Locklear's celebrity quickly led to stardom in another burgeoning entertainment field: motion pictures. He headlined "The Great Air Robbery" in 1919, and began work on "The Skywayman" in 1920. On the night of Aug. 2, in the last stunt planned for that film's shooting schedule, Locklear performed a tailspin aptly named a "suicide dive" [source: Golden]. Searchlights, needed for filming in the dark, should have been turned off so that Locklear would be able to see and safely pull out of the dive. They were not. Either blinded or having lost his bearings, Locklear crashed and was killed on impact. He was 28 years old.
It was Thanksgiving Day 1923 on location in San Antonio, Texas, and Martha Mansfield (born Martha Erlich, also known as Martha Early) had a lot to be thankful for [source: Golden]. The 24-year-old actress was a rising star in the Hollywood scene. From appearing in a series of comedic shorts six years before, she had performed in the Ziegfeld Follies, an elite ensemble of beautiful and talented ingenues, and then was cast opposite the legendary John Barrymore in 1920's "Dr. Jekyll and Mr. Hyde" [source: Martin].
She sat in a car with fellow actors, having just finished the day's shooting for her latest movie, a Civil War love story called "The Warrens of Virginia." Mansfield was still in costume, the ruffled finery befitting a Southern belle, when someone in the car struck a match. Mansfield's clothing was immediately set ablaze. Her co-star managed to contain the flames using his overcoat, and the chauffeur tore the dress from Mansfield's body, burning himself in the process. Her injuries were too severe, however, and she succumbed the next morning: Nov. 30, 1923. As small consolation, the men's actions had saved her face and neck from being burned [source: Domel].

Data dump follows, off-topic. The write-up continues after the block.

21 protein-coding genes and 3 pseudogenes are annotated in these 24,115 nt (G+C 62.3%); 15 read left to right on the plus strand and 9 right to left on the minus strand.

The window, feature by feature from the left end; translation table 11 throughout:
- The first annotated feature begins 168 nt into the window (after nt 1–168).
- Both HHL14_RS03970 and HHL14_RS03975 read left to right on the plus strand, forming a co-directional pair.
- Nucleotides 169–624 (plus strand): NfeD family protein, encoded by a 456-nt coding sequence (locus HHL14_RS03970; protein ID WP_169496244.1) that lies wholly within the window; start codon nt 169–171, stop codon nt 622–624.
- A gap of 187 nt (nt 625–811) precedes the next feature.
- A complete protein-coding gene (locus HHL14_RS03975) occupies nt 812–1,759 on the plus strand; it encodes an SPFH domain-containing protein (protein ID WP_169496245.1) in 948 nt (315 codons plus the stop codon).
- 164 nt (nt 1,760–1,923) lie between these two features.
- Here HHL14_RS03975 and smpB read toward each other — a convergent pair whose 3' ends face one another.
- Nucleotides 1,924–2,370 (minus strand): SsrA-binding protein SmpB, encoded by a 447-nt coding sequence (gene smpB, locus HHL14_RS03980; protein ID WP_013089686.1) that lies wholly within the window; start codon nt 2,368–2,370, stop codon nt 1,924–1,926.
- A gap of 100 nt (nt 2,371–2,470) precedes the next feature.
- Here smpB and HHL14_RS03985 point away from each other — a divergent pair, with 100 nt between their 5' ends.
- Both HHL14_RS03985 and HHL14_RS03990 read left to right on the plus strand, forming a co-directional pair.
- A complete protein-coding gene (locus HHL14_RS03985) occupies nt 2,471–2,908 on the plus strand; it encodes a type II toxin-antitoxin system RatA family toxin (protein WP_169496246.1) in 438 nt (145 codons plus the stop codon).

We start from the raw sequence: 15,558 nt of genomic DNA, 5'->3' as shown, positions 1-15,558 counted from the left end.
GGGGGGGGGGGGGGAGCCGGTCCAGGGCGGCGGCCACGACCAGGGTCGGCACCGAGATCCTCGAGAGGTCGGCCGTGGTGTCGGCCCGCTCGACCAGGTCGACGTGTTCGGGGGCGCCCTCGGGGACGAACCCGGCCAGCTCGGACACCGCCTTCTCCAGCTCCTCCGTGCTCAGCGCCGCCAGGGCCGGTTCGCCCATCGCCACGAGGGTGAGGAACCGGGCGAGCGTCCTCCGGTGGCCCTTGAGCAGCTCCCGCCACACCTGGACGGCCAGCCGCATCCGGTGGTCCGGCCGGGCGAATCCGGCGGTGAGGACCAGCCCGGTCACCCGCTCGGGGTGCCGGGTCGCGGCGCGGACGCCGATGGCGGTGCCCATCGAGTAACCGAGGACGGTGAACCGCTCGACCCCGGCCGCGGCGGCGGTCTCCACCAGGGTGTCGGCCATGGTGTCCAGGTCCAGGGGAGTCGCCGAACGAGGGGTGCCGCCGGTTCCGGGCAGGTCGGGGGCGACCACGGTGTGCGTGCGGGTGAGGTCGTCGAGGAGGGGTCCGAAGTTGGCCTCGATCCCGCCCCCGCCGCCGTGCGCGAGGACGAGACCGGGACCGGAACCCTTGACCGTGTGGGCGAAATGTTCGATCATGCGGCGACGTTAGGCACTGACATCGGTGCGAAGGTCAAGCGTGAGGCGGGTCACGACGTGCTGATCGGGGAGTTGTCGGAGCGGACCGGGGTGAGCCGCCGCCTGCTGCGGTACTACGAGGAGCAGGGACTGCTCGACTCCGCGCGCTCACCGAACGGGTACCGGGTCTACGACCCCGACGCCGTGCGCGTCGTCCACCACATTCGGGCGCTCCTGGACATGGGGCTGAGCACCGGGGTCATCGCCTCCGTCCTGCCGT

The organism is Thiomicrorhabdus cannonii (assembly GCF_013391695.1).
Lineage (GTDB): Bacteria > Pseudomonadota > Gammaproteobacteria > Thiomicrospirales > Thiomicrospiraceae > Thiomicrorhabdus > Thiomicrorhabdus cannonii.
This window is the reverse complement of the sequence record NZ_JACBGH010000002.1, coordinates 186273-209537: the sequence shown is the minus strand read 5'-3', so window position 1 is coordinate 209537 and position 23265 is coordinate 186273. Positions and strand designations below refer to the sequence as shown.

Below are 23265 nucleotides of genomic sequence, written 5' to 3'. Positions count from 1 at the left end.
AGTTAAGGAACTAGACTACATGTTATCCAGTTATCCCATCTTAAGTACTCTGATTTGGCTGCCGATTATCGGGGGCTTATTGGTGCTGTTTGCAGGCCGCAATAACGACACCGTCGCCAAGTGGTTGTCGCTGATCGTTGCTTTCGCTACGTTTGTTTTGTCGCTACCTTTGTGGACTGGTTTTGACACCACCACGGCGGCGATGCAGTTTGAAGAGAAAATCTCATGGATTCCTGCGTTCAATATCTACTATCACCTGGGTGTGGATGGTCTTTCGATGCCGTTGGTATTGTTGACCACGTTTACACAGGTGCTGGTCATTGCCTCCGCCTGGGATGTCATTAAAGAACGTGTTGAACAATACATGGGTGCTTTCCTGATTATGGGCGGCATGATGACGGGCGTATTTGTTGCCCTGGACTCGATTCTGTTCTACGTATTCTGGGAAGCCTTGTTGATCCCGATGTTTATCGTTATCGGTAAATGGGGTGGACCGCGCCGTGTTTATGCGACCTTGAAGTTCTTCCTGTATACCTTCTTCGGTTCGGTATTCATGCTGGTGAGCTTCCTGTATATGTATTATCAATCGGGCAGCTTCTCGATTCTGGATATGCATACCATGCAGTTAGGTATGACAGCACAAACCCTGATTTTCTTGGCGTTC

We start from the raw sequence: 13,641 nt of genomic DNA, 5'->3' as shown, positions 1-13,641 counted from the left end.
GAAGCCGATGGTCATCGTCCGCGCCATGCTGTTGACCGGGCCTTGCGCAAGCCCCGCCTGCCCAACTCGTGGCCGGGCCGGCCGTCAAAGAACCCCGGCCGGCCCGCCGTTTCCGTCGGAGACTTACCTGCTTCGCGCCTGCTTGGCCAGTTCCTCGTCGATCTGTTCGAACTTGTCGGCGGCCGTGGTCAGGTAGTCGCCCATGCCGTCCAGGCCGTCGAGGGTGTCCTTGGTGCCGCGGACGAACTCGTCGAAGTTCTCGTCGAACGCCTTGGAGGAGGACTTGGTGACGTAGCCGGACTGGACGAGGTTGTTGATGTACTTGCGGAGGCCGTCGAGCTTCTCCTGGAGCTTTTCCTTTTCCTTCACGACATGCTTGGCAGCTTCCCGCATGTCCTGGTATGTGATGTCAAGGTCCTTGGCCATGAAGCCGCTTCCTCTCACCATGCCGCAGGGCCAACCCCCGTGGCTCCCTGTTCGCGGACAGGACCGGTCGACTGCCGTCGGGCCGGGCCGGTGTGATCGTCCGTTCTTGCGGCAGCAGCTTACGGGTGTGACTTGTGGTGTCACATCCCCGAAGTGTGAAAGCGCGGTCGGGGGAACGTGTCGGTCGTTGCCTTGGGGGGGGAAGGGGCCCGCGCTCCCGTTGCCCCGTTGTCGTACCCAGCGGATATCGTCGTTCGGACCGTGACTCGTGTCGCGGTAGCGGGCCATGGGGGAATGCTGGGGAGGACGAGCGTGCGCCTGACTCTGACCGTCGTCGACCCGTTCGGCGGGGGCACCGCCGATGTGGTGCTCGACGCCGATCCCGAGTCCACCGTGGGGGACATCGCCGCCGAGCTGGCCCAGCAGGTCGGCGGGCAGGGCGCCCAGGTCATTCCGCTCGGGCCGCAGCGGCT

The studio heads, dry-eyed, noted that Mansfield had mostly wrapped up her work on the film, saving them the trouble of recasting her role [source: Domel]. Her scenes were pared down, another actress promoted as the star, and the show went on.